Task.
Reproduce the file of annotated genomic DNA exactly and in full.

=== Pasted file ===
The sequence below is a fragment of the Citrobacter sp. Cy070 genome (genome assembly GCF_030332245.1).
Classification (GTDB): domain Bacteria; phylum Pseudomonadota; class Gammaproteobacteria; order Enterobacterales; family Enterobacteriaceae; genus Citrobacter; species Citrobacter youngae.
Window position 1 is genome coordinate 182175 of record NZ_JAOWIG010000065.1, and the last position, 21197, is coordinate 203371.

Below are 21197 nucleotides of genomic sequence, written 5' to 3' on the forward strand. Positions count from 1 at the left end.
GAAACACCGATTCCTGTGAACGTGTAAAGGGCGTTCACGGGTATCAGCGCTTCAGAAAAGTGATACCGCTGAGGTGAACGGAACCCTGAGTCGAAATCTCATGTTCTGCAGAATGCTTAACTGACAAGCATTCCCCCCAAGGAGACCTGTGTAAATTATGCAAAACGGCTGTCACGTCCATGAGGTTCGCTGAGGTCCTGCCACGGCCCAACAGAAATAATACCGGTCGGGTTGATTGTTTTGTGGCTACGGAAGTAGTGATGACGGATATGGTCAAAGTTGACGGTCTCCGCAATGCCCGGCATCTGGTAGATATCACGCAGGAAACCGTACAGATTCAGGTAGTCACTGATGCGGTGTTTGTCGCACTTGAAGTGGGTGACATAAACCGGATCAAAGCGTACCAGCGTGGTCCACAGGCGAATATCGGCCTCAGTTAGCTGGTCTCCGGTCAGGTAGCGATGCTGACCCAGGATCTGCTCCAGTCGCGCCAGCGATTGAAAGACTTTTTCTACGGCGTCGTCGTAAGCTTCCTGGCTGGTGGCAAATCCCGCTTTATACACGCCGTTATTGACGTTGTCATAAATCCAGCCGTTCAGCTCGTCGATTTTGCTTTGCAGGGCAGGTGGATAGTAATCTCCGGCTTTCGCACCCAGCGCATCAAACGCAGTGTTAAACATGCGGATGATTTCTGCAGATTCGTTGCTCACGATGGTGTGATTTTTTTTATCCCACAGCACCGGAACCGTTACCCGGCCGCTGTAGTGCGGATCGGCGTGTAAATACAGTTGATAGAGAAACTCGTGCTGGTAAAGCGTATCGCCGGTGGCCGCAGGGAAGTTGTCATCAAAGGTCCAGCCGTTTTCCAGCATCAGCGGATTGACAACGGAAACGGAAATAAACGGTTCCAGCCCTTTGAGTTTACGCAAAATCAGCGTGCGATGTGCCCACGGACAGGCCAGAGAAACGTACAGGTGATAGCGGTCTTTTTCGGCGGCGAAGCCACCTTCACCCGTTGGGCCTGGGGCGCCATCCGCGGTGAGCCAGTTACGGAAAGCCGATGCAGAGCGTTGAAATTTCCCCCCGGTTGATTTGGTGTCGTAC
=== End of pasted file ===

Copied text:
The sequence below is a fragment of the Citrobacter sp. Cy070 genome (genome assembly GCF_030332245.1).
Classification (GTDB): domain Bacteria; phylum Pseudomonadota; class Gammaproteobacteria; order Enterobacterales; family Enterobacteriaceae; genus Citrobacter; species Citrobacter youngae.
Window position 1 is genome coordinate 182175 of record NZ_JAOWIG010000065.1, and the last position, 21197, is coordinate 203371.

Below are 21197 nucleotides of genomic sequence, written 5' to 3' on the forward strand. Positions count from 1 at the left end.
GAAACACCGATTCCTGTGAACGTGTAAAGGGCGTTCACGGGTATCAGCGCTTCAGAAAAGTGATACCGCTGAGGTGAACGGAACCCTGAGTCGAAATCTCATGTTCTGCAGAATGCTTAACTGACAAGCATTCCCCCCAAGGAGACCTGTGTAAATTATGCAAAACGGCTGTCACGTCCATGAGGTTCGCTGAGGTCCTGCCACGGCCCAACAGAAATAATACCGGTCGGGTTGATTGTTTTGTGGCTACGGAAGTAGTGATGACGGATATGGTCAAAGTTGACGGTCTCCGCAATGCCCGGCATCTGGTAGATATCACGCAGGAAACCGTACAGATTCAGGTAGTCACTGATGCGGTGTTTGTCGCACTTGAAGTGGGTGACATAAACCGGATCAAAGCGTACCAGCGTGGTCCACAGGCGAATATCGGCCTCAGTTAGCTGGTCTCCGGTCAGGTAGCGATGCTGACCCAGGATCTGCTCCAGTCGCGCCAGCGATTGAAAGACTTTTTCTACGGCGTCGTCGTAAGCTTCCTGGCTGGTGGCAAATCCCGCTTTATACACGCCGTTATTGACGTTGTCATAAATCCAGCCGTTCAGCTCGTCGATTTTGCTTTGCAGGGCAGGTGGATAGTAATCTCCGGCTTTCGCACCCAGCGCATCAAACGCAGTGTTAAACATGCGGATGATTTCTGCAGATTCGTTGCTCACGATGGTGTGATTTTTTTTATCCCACAGCACCGGAACCGTTACCCGGCCGCTGTAGTGCGGATCGGCGTGTAAATACAGTTGATAGAGAAACTCGTGCTGGTAAAGCGTATCGCCGGTGGCCGCAGGGAAGTTGTCATCAAAGGTCCAGCCGTTTTCCAGCATCAGCGGATTGACAACGGAAACGGAAATAAACGGTTCCAGCCCTTTGAGTTTACGCAAAATCAGCGTGCGATGTGCCCACGGACAGGCCAGAGAAACGTACAGGTGATAGCGGTCTTTTTCGGCGGCGAAGCCACCTTCACCCGTTGGGCCTGGGGCGCCATCCGCGGTGAGCCAGTTACGGAAAGCCGATGCAGAGCGTTGAAATTTCCCCCCGGTTGATTTGGTGTCGTAC